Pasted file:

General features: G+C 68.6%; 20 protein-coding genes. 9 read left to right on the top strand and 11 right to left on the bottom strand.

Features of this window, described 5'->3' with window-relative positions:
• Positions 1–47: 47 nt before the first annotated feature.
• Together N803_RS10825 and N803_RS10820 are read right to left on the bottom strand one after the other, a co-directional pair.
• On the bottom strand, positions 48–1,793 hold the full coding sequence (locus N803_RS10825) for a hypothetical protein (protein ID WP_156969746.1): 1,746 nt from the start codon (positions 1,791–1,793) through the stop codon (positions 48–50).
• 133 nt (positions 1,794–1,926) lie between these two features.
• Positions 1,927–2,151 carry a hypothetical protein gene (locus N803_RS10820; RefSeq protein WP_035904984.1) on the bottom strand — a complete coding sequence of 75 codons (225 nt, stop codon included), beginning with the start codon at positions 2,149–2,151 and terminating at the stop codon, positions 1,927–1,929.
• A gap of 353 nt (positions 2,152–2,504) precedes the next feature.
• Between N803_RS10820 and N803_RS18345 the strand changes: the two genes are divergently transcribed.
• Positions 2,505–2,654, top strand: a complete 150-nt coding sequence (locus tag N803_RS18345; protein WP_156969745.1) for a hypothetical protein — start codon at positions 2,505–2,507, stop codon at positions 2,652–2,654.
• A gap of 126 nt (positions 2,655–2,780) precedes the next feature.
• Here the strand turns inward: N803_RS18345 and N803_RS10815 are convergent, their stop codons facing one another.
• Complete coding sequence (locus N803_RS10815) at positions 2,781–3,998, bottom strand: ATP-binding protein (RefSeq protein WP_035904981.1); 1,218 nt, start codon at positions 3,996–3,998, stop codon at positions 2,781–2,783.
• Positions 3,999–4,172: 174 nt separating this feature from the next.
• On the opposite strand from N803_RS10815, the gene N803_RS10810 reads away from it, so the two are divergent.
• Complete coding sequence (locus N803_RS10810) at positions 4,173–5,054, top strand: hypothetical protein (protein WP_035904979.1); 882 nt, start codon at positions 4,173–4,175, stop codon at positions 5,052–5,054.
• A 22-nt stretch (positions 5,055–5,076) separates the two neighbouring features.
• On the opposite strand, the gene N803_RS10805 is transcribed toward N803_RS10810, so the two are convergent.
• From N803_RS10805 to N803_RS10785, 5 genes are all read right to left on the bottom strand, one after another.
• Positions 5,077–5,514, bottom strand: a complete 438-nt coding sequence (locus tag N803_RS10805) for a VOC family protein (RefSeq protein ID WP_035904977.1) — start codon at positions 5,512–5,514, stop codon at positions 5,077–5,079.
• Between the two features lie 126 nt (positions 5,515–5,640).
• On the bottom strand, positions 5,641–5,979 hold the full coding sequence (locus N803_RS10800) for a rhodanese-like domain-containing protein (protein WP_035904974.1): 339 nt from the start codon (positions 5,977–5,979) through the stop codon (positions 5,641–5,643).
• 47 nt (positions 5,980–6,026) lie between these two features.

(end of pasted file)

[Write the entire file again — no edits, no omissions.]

General features: G+C 68.6%; 20 protein-coding genes. 9 read left to right on the top strand and 11 right to left on the bottom strand.

Features of this window, described 5'->3' with window-relative positions:
• Positions 1–47: 47 nt before the first annotated feature.
• Together N803_RS10825 and N803_RS10820 are read right to left on the bottom strand one after the other, a co-directional pair.
• On the bottom strand, positions 48–1,793 hold the full coding sequence (locus N803_RS10825) for a hypothetical protein (protein ID WP_156969746.1): 1,746 nt from the start codon (positions 1,791–1,793) through the stop codon (positions 48–50).
• 133 nt (positions 1,794–1,926) lie between these two features.
• Positions 1,927–2,151 carry a hypothetical protein gene (locus N803_RS10820; RefSeq protein WP_035904984.1) on the bottom strand — a complete coding sequence of 75 codons (225 nt, stop codon included), beginning with the start codon at positions 2,149–2,151 and terminating at the stop codon, positions 1,927–1,929.
• A gap of 353 nt (positions 2,152–2,504) precedes the next feature.
• Between N803_RS10820 and N803_RS18345 the strand changes: the two genes are divergently transcribed.
• Positions 2,505–2,654, top strand: a complete 150-nt coding sequence (locus tag N803_RS18345; protein WP_156969745.1) for a hypothetical protein — start codon at positions 2,505–2,507, stop codon at positions 2,652–2,654.
• A gap of 126 nt (positions 2,655–2,780) precedes the next feature.
• Here the strand turns inward: N803_RS18345 and N803_RS10815 are convergent, their stop codons facing one another.
• Complete coding sequence (locus N803_RS10815) at positions 2,781–3,998, bottom strand: ATP-binding protein (RefSeq protein WP_035904981.1); 1,218 nt, start codon at positions 3,996–3,998, stop codon at positions 2,781–2,783.
• Positions 3,999–4,172: 174 nt separating this feature from the next.
• On the opposite strand from N803_RS10815, the gene N803_RS10810 reads away from it, so the two are divergent.
• Complete coding sequence (locus N803_RS10810) at positions 4,173–5,054, top strand: hypothetical protein (protein WP_035904979.1); 882 nt, start codon at positions 4,173–4,175, stop codon at positions 5,052–5,054.
• A 22-nt stretch (positions 5,055–5,076) separates the two neighbouring features.
• On the opposite strand, the gene N803_RS10805 is transcribed toward N803_RS10810, so the two are convergent.
• From N803_RS10805 to N803_RS10785, 5 genes are all read right to left on the bottom strand, one after another.
• Positions 5,077–5,514, bottom strand: a complete 438-nt coding sequence (locus tag N803_RS10805) for a VOC family protein (RefSeq protein ID WP_035904977.1) — start codon at positions 5,512–5,514, stop codon at positions 5,077–5,079.
• Between the two features lie 126 nt (positions 5,515–5,640).
• On the bottom strand, positions 5,641–5,979 hold the full coding sequence (locus N803_RS10800) for a rhodanese-like domain-containing protein (protein WP_035904974.1): 339 nt from the start codon (positions 5,977–5,979) through the stop codon (positions 5,641–5,643).
• 47 nt (positions 5,980–6,026) lie between these two features.